ATLANTA – There’s no doubt that the conviction of Australian Cardinal George Pell for “historical sexual offenses,” meaning the abuse of two altar boys in the 1990s, and his subsequent 6-year prison sentence have been among the biggest blockbuster moments in recent Catholic news.
However, the day after Pell was sentenced – he maintains his innocence, and an appeal hearing is set for June 5-6 – voices from all quarters spoke out, some hailing the sentence as an important step forward in the fight against clerical abuse, others complaining it was too light, and still others insisting they just can’t buy a guilty verdict given the evidence presented.
Pell, the former archbishop of Melbourne and the former head of the Vatican’s Secretariat for the Economy, was sentenced Wednesday to six years in prison after he was found guilty in December of sexually abusing two 13-year-old boys in the 1990s. That verdict was only announced in late February, after an Australian judge lifted a strict suppression order.
Pell’s sentence marks the first time such a senior official in the Catholic Church has been convicted for the crime of sexual abuse of a minor, and it is also the first time a senior cleric will spend time behind bars for the crime.
Intense public interest in the case was illustrated by the fact that Pell’s sentencing hearing Wednesday morning in Melbourne was aired live by the Australian Broadcasting Corporation.
In a statement issued after the sentence was announced by Chief Justice Peter Kidd of Victoria, the surviving victim, whose identity cannot be revealed due to Australia’s laws on sexual abuse, said it was difficult “to allow myself to feel the gravity of this moment.”
“It is hard for me, for the time being, to take comfort in this outcome. I appreciate that the court has acknowledged what was inflicted upon me as a child. However, there is no rest for me,” he said, adding that “everything is overshadowed by the forthcoming appeal.”
Pell, 77, has been in custody since Feb. 27, after his bail was revoked following a pre-sentencing conference. The early June date for his appeal hearing is considered fast-tracked by Australian standards.
A first trial against Pell in August ended in a hung jury, with the majority reportedly believing Pell was innocent. However, a retrial on those charges in December ended in a unanimous conviction. The second jury found Pell guilty largely based on the testimony of one man in his 30s, who gave evidence to a closed court that the cardinal, then-Archbishop of Melbourne, forced him into oral sex in the priest’s sacristy after Mass one Sunday.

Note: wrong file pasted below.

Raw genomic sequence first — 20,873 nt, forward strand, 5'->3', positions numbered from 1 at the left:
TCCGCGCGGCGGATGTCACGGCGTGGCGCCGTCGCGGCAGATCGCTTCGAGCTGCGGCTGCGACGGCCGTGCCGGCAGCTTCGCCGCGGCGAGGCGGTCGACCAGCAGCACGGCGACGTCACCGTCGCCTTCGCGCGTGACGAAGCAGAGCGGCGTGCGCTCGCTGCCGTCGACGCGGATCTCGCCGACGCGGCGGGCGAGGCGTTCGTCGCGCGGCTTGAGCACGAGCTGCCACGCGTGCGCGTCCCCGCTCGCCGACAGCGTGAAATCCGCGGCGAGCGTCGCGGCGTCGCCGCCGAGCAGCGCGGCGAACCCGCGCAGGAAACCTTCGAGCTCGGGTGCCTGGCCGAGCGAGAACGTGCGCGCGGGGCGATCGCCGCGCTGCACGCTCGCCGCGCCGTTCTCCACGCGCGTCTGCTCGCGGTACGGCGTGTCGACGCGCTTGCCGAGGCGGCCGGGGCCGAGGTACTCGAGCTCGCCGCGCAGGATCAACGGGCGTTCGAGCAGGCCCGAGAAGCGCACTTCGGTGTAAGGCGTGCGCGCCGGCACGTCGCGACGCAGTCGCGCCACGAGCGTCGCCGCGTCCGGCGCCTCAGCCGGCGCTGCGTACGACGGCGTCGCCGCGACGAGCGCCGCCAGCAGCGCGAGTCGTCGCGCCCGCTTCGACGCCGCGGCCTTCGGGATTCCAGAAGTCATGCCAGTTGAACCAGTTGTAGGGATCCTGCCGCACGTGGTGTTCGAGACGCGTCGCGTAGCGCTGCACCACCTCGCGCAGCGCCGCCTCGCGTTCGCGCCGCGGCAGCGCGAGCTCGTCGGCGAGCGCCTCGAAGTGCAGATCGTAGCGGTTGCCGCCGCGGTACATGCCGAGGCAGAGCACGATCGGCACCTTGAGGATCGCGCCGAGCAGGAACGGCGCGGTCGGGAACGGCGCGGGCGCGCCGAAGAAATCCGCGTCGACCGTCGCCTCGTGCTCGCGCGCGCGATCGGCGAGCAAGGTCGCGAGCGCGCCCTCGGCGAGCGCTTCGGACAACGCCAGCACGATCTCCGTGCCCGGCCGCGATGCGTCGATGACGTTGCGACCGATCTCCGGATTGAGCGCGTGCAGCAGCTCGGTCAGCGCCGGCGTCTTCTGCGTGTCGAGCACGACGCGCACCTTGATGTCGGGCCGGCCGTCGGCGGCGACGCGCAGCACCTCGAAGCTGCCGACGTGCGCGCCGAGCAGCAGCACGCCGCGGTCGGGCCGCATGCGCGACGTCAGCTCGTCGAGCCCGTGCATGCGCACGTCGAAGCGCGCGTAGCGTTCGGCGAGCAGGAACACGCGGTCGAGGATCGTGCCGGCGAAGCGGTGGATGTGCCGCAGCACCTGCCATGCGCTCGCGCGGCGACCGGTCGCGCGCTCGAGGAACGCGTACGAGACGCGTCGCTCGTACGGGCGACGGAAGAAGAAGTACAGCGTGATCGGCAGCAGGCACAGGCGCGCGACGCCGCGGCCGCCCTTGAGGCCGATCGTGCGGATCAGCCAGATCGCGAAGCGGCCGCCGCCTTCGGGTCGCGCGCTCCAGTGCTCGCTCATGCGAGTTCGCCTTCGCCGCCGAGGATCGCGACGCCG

In his statement, which was read aloud outside of the courthouse by his lawyer, Viv Walter, the victim said he has done what he can in coming forward to the police “about a high-profile person,” and is now “waiting for the outcome of the appeal like everybody else.”
In comments to Australian media outlet 7 News, abuse survivor Michael Advocate said he was “really disappointed” in the six-year sentence, calling the decision “pathetic.”
“I thought six years was at the very low end of the scale… Less than four years jail time for destroying the lives of two innocent young boys? Is their life only worth two years each?” he said, adding that such a short sentence “doesn’t send any deterrent at all, it doesn’t give the victims any sense of justice.”
After the hearing, family members and loved ones of abuse survivors gathered at St. Patrick’s Cathedral, where two choirboys in the 1990s were abused, to tie ribbons in honor of victims while worshippers were arriving for an afternoon Mass.
Darryl D’Souza, a Catholic mass-goer, told the Australian Broadcasting Corporation that while Pell’s conviction was difficult, it did not change his belief in God.
“I think we have to wait and see what happens at the appeal,” he said, adding that “at the end of the day our faith is in God’s hands and we know people are fallible, priests are fallible too.”
A churchgoer named Kevin was more sympathetic and voiced doubt over the claims.
“Having come to his church, having attended Sunday Mass (at St. Patrick’s), having attended George Pell’s Masses, I find it very difficult to perceive,” he said, adding that he is “a little disheartened…Catholics are getting a bashing and it seems like it’s a popular thing to do.”